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The case involves a mother and father who appealed an order that declared their daughter, M.M., a child in need of care or supervision (CHINS). The State had filed a petition in April 2023, alleging that M.M., then eleven years old, was without proper parental care and that her parents were resisting recommended mental-health services. M.M. was placed in the emergency custody of the Department for Children and Families (DCF) and then returned to her parents' care under a conditional custody order (CCO). In August 2023, a hearing concluded that M.M. was CHINS at the time the petition was filed. In October 2023, DCF recommended that custody be returned to the parents, and the court vacated the CCO, returned custody to the parents without conditions, and closed the case.The parents appealed the CHINS adjudication, arguing that the factual findings were insufficient to support the conclusion that M.M. was CHINS and that the family division referenced an inapplicable legal standard. The State argued that the appeal was moot because the family division’s jurisdiction terminated with the return of unconditional, unsupervised custody to the parents.The Vermont Supreme Court agreed with the State, concluding that the case did not present a live controversy or fall within a recognized exception to the mootness doctrine. The court found that the CHINS adjudication had no current impact on the family division’s authority to make orders regarding M.M.’s legal custody. The court also found that the parents had not shown that the CHINS adjudication subjected them to negative collateral consequences or that the issues were capable of repetition but evading review. Therefore, the court dismissed the appeal as moot. View "In re M.M." on Justia Law

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The case involves a dispute over a postnuptial modification of a premarital agreement. The parties, David and Elizabeth Roberts, entered into a premarital agreement before their marriage in 1993. The agreement stipulated that each spouse waived their statutory elective share, but agreed that each would take one-third of the other’s net real property interests at the time of death. Twenty-four years later, the parties executed a new agreement, a "partial revocation" of the premarital agreement, which maintained the waiver of elective share but relinquished their one-third share in each other’s real property investments at the time of death. Elizabeth received approximately $15,000 cash and $50,000 in debt repayment or forgiveness from David, plus a monthly living allowance for as long as the couple remained married. After David's death, Elizabeth contested the validity of this partial revocation.The district court rejected Elizabeth's challenge and enforced the partial revocation. Elizabeth appealed the decision to the Supreme Court of Iowa.The Supreme Court of Iowa reversed the district court's decision. The court concluded that under Iowa law, specifically Iowa Code sections 596.7 and 597.2, a postmarital amendment to a premarital agreement relating to inchoate dower interests in property is not enforceable. The court found that the partial revocation was essentially an amendment, not a revocation, and that Iowa law does not permit married persons who previously entered into a premarital agreement to enter into a new agreement during their marriage relating to inchoate dower interests in each other’s property. The court remanded the case for further proceedings regarding counterclaims made by David's son, Eric, who asked that if the partial revocation agreement is invalidated, Elizabeth should be required to relinquish the benefits she received as a result thereof to avoid unjust enrichment. View "Roberts v. Roberts" on Justia Law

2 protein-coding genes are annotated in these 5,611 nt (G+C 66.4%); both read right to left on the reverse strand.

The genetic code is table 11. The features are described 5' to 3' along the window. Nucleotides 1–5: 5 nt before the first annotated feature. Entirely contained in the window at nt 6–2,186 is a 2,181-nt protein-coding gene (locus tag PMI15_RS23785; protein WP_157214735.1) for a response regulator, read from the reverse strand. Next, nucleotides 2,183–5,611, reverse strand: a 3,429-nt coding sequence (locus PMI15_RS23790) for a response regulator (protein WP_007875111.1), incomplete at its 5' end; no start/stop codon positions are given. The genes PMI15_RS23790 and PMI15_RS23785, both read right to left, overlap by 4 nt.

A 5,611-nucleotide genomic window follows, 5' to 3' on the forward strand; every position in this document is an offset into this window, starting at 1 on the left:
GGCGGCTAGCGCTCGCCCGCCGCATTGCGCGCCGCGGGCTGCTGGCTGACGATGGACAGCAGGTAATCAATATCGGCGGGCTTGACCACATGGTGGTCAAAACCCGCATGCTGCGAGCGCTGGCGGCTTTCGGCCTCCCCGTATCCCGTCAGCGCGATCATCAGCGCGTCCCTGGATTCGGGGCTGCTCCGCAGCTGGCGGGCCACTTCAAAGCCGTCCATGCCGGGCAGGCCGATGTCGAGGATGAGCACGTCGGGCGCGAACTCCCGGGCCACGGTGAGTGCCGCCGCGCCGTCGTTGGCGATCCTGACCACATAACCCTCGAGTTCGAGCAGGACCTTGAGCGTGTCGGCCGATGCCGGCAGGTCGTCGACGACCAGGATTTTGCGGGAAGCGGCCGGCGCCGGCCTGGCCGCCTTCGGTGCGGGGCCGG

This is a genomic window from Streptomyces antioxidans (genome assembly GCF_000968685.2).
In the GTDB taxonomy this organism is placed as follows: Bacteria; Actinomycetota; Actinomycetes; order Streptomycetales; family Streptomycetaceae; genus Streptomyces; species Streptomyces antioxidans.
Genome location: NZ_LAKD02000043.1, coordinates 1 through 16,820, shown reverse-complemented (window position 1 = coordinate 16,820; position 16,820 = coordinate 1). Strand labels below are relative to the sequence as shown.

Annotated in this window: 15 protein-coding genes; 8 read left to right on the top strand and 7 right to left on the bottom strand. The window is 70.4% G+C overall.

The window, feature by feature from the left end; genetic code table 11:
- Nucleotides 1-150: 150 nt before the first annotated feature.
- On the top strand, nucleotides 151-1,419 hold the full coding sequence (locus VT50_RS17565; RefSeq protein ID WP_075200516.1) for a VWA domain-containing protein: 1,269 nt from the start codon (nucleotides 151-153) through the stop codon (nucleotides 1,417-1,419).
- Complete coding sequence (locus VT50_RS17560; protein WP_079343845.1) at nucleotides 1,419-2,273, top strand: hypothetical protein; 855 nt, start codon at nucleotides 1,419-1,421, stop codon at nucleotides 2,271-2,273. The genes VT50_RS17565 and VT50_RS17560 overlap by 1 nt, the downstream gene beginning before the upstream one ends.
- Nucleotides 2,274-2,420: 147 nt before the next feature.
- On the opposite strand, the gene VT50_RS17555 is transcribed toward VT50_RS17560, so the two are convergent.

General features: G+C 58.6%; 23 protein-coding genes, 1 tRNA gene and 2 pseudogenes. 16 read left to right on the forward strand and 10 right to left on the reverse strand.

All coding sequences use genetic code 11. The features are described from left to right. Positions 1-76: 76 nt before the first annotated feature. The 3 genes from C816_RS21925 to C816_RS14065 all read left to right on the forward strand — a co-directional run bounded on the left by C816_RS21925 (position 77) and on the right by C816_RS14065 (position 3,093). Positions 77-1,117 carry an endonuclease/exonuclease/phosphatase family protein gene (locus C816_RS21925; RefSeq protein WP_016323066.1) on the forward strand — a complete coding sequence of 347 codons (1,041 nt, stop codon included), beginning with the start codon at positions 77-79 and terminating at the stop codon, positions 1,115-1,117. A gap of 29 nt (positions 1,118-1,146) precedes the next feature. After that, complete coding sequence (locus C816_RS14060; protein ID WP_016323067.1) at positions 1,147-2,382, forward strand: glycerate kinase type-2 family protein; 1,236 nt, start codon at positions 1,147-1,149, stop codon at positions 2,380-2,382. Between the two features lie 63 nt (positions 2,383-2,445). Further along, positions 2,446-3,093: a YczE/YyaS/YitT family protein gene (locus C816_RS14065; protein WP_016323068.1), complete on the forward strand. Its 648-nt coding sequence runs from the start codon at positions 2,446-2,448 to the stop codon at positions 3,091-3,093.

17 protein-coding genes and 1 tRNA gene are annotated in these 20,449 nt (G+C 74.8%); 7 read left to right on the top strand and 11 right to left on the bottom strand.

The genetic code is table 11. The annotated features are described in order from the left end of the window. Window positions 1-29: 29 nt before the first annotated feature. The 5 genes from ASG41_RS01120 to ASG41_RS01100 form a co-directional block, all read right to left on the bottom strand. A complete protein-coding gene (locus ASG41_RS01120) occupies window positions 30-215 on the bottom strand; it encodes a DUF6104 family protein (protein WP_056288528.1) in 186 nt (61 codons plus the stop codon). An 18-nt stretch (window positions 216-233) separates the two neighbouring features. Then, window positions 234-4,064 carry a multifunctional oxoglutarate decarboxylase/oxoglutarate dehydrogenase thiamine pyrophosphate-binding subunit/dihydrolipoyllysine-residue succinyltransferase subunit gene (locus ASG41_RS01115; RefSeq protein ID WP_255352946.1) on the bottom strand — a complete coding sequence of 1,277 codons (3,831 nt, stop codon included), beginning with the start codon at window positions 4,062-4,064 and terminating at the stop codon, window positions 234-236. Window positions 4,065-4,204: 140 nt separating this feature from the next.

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This case involves a dispute between ex-spouses Robert Bassi and Susan Bassi. After their divorce, Susan sent a series of e-mails to Robert, which he claimed were harassing and disturbed his peace. These e-mails were related to Susan's intent to file a federal Racketeer Influenced and Corrupt Organizations Act (RICO) action against Robert and others. In response, Robert filed a petition for a domestic violence restraining order (DVRO) against Susan. Susan then filed an anti-SLAPP (Strategic Lawsuit Against Public Participation) motion, arguing that her e-mails were protected free speech and litigation correspondence. The trial court denied Susan's anti-SLAPP motion, finding that several of the e-mails were not privileged or protected speech, and that Robert had demonstrated a likelihood of prevailing on the merits of his DVRO petition.The trial court's decision was based on the conclusion that several of Susan's e-mails were not protected activity as contemplated by the anti-SLAPP statute. The court also found that even if Susan did meet her burden at the first step, the motion would fail because Robert had met his burden of demonstrating a probability of success on the merits of his DVRO petition. The court noted that it had previously found, in granting the requested temporary personal conduct and stay-away order, that Robert’s petition was sufficient to establish a prima facie case for a permanent DVRO under the applicable Family Code provisions.On appeal, the Court of Appeal of the State of California Sixth Appellate District affirmed the trial court's order. The appellate court found that while some of Susan's e-mails were protected under the anti-SLAPP statute, others were not. The court also found that Robert had made a prima facie showing of facts sufficient to sustain a favorable result on his DVRO petition if the facts he alleges are substantiated. Therefore, Robert's claim under the Domestic Violence Prevention Act had at least the requisite minimal merit to avoid being stricken as a SLAPP. View "Bassi v. Bassi" on Justia Law